Ransomware is a dangerous type of malware threat that affects plenty of Windows users. This kind of software encrypts certain files belonging to the user and then demands a fee for the unlock key. While Mac users have long been safe from such threats, the first such threat attacking OS X computers has been detected. Fortunately, it has already been dealt with.
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Researchers from Palo Alto Networks discovered the program masquerading as the installer of Transmission 2.90, an open-source BitTorrent client that was updated last week. Somehow, attackers managed to penetrate the security of Transmission and replaced the original files with DMG archive files containing the KeRanger threat, which researchers call the first fully functional Mac ransomware program.
The app was signed with a valid Mac app development certificate, removed by Apple since the threat was discovered. Apple’s Gatekeeper protocol will now block the app on Macs, which might still be available for download on some sites.
Researchers determined that KeRanger connects with the command and control center three days after infection, using Tor to anonymize data. Palo Alto Network reported their findings to both Apple and Transmission on March 4th.
The malware then encrypts certain types of documents and data, asking for one Bitcoin (around $400) from the affected user, for the key to encryption.
The Transmission Project has updated its website since the security issue was found, releasing Transmission 2.92, a malware-free version of the app, which also claims to remove the malware from the computer, in case it’s still there.
Even so, KeRanger appears to be under active development, with the malware also attempting to encrypt Time Machine backup files so that victims can’t easily recover their back-ups.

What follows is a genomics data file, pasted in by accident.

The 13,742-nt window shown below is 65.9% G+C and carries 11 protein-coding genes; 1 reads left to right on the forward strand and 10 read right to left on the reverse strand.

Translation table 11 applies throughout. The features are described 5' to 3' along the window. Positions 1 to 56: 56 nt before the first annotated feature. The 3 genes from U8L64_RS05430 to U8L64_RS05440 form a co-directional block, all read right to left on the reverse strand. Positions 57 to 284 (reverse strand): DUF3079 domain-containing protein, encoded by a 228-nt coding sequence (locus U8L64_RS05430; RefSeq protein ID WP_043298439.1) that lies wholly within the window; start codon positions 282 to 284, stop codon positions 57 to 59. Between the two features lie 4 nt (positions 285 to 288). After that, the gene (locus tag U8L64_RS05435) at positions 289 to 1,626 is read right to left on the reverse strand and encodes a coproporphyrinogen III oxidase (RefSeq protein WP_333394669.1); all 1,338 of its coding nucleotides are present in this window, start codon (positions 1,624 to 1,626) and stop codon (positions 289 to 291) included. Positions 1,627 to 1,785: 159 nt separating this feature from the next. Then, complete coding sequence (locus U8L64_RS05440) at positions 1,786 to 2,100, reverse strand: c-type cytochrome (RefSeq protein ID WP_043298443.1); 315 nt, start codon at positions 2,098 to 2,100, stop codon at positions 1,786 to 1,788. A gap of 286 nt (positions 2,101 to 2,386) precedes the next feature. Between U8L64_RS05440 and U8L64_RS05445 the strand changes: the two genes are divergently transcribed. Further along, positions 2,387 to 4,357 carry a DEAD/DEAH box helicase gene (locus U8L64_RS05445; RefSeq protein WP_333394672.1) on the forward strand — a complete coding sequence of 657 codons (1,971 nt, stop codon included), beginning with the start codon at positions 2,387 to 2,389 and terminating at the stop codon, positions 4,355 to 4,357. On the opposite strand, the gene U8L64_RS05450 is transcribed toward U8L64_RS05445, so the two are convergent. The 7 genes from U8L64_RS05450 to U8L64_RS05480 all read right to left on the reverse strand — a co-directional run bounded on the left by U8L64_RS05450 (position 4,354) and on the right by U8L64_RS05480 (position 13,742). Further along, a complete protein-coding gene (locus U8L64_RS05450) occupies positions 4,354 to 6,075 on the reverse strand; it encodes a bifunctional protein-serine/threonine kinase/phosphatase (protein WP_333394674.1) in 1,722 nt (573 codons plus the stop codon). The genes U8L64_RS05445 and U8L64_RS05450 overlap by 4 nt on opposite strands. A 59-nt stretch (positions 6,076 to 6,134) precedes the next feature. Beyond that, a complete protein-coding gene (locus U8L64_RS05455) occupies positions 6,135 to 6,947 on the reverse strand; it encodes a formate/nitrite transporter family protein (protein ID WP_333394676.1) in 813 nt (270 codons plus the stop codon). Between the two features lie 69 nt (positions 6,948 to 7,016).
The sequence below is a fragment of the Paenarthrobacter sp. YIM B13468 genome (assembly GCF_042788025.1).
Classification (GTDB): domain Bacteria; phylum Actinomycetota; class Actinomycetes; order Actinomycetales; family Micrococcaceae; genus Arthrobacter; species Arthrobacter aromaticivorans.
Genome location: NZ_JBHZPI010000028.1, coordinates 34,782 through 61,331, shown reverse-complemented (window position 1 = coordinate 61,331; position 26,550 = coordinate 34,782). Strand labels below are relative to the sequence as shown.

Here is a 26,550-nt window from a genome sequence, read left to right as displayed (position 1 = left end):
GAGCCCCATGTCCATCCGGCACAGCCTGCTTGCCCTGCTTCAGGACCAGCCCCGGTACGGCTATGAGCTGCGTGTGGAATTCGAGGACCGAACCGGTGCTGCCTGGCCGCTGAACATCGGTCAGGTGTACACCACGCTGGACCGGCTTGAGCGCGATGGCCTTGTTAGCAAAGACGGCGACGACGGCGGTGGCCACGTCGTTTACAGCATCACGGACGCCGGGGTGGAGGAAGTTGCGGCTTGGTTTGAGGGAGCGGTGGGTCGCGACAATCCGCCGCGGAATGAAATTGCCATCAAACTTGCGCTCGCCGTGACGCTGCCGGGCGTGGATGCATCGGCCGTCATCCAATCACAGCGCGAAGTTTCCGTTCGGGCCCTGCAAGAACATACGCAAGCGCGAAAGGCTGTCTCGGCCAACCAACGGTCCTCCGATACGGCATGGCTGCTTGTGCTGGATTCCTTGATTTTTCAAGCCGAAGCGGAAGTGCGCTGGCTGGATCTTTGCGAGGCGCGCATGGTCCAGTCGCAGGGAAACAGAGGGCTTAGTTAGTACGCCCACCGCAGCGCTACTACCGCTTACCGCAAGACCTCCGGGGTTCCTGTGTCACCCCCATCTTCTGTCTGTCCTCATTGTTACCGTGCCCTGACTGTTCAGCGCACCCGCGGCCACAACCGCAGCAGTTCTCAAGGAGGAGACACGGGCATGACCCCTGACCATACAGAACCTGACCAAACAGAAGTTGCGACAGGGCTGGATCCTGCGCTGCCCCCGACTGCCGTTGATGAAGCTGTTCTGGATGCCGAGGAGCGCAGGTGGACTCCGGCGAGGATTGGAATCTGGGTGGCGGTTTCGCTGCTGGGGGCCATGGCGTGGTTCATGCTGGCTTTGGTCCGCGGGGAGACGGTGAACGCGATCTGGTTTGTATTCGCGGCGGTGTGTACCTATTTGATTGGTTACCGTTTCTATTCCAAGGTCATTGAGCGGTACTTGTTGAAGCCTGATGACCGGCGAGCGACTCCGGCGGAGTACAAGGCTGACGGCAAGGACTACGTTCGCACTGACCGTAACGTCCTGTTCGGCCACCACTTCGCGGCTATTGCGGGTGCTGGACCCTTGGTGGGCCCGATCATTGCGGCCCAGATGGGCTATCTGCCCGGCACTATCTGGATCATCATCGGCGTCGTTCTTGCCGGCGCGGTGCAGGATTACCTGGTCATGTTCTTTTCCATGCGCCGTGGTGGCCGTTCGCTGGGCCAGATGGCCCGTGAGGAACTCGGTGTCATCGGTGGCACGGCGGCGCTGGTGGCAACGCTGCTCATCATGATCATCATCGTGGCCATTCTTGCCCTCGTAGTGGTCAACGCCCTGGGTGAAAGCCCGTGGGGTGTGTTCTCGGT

Users who have downloaded Transmission 2.90 from the official site after 11:00 a.m. PST March 4th, 2016 and before 7:00 p.m. PST, March 5th, may be infected with KeRanger.
Here’s what you should do to find out whether the program is on your computer, according to Palo Alto Networks:
1. Using either Terminal or Finder, check whether /Applications/Transmission.app/Contents/Resources/ General.rtf or /Volumes/Transmission/Transmission.app/Contents/Resources/ General.rtf exist. If any of these exist, the Transmission application is infected and we suggest deleting this version of Transmission.
2. Using “Activity Monitor” preinstalled in OS X, check whether any process named “kernel_service” is running. If so, double check the process, choose the “Open Files and Ports” and check whether there is a file name like “/Users//Library/kernel_service”=. If so, the process is KeRanger’s main process. We suggest terminating it with “Quit -> Force Quit”.
3. After these steps, we also recommend users check whether the files “.kernel_pid”, “.kernel_time”, “.kernel_complete” or “kernel_service” existing in ~/Library directory. If so, you should delete them.
The only thing you can do if the malware already executed on your computer and you don’t have recent backups of the critical data that may have been encrypted last week, is to pay the ransom. However, considering that Palo Alto Networks was quick to discover the malware and that Apple and Transmission issued fixes to mitigate exploits, most Mac users should be safe – read more about KeRanger at the source links.